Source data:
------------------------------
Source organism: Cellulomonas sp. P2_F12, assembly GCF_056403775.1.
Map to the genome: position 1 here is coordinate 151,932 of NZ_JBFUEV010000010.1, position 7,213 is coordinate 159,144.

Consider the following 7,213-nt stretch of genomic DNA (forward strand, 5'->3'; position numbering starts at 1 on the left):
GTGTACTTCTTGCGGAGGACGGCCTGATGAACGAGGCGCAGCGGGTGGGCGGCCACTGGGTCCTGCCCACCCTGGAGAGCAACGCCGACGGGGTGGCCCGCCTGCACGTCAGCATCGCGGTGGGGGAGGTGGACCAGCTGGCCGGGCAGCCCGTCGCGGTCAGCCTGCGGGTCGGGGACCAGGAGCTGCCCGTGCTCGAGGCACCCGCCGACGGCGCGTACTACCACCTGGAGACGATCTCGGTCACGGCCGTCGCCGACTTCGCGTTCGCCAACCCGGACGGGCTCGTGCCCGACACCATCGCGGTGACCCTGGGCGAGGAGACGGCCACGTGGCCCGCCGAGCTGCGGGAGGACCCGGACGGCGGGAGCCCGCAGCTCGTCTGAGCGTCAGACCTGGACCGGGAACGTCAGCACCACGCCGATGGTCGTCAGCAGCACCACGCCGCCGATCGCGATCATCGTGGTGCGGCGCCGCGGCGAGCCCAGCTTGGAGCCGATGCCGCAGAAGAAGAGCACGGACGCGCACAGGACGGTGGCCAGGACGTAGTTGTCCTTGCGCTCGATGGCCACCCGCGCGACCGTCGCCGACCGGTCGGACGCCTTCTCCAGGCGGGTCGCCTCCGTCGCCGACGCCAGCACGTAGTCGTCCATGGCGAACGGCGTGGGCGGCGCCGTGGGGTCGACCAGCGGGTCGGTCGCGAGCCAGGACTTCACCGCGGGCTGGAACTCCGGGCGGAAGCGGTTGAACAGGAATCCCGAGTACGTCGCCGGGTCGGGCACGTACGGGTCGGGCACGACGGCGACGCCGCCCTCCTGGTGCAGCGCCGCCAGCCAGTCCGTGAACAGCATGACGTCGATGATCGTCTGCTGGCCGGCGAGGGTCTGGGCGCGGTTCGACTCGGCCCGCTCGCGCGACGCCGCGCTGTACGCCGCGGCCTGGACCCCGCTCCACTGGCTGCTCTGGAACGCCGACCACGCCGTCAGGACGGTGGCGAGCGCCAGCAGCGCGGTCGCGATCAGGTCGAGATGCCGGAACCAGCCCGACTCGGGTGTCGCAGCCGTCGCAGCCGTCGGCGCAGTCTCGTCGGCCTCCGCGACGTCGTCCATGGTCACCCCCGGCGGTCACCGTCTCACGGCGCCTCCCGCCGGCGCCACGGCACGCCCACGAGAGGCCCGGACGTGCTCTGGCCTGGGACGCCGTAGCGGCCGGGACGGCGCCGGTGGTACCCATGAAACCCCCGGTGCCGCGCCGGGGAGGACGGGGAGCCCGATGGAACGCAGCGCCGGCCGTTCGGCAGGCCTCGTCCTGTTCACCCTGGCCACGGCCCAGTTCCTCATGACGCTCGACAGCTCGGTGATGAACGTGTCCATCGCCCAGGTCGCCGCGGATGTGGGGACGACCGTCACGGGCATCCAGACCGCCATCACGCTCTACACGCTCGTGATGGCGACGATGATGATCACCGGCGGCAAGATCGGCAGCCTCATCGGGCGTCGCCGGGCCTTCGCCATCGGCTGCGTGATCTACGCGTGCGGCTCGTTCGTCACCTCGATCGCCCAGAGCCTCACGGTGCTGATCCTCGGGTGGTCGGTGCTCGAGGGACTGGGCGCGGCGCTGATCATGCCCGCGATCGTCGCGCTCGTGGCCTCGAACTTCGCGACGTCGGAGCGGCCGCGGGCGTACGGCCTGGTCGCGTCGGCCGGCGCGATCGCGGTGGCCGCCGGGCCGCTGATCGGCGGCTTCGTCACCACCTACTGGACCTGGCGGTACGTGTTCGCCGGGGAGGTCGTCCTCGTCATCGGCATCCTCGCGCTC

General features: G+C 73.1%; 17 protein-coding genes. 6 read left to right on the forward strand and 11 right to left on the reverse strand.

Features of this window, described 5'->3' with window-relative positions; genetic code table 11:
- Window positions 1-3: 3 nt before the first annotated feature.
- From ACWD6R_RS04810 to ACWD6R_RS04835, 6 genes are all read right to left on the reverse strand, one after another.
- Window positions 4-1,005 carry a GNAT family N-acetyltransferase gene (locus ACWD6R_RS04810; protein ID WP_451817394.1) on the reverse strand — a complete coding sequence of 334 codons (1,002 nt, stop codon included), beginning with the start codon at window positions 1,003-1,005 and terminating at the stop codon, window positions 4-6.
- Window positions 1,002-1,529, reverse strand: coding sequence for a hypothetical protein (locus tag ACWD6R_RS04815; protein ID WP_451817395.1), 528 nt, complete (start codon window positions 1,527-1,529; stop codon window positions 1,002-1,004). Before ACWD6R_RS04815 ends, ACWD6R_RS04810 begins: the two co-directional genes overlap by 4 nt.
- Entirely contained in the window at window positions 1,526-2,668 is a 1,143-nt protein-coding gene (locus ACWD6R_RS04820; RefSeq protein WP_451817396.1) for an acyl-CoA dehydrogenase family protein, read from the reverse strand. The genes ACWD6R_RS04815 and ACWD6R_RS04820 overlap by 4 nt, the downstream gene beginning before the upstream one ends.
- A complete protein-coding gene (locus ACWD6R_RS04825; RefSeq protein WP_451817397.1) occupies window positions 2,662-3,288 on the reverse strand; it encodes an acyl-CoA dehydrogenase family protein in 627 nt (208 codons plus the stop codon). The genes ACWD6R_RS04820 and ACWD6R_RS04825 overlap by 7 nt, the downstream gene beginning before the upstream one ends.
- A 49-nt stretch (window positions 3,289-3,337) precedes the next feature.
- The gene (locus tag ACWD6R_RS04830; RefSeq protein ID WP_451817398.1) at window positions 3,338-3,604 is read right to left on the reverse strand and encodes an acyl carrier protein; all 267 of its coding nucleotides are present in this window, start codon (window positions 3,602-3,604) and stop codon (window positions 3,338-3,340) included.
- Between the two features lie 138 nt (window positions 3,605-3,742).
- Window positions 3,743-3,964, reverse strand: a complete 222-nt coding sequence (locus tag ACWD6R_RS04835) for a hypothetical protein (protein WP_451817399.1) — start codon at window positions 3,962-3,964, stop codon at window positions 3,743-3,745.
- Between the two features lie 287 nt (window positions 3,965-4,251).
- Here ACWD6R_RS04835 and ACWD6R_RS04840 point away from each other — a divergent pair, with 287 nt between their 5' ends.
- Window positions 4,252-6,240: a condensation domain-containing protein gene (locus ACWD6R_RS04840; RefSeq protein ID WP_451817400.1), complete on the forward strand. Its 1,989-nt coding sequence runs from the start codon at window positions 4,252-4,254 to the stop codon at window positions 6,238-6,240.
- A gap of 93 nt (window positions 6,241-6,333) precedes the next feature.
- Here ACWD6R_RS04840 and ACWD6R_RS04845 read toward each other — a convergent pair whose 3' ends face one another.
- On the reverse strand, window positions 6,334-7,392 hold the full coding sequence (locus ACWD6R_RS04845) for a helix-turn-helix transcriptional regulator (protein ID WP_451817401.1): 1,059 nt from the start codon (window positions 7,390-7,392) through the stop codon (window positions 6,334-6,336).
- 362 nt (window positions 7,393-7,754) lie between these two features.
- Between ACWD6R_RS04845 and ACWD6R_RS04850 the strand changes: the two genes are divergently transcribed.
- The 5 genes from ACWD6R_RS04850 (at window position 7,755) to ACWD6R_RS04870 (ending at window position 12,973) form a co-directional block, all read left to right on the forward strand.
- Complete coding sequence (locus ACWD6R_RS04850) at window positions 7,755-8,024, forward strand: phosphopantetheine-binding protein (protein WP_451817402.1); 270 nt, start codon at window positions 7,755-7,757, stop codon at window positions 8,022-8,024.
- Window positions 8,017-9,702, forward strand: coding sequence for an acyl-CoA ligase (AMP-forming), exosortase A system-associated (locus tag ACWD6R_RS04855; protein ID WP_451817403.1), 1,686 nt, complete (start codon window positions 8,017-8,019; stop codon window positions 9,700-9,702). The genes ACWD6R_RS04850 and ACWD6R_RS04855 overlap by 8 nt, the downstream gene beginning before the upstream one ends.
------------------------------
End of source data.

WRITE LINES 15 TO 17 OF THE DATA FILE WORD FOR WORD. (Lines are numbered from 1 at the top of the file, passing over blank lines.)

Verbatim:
- Between the two features lie 138 nt (window positions 3,605-3,742).
- Window positions 3,743-3,964, reverse strand: a complete 222-nt coding sequence (locus tag ACWD6R_RS04835) for a hypothetical protein (protein WP_451817399.1) — start codon at window positions 3,962-3,964, stop codon at window positions 3,743-3,745.
- Between the two features lie 287 nt (window positions 3,965-4,251).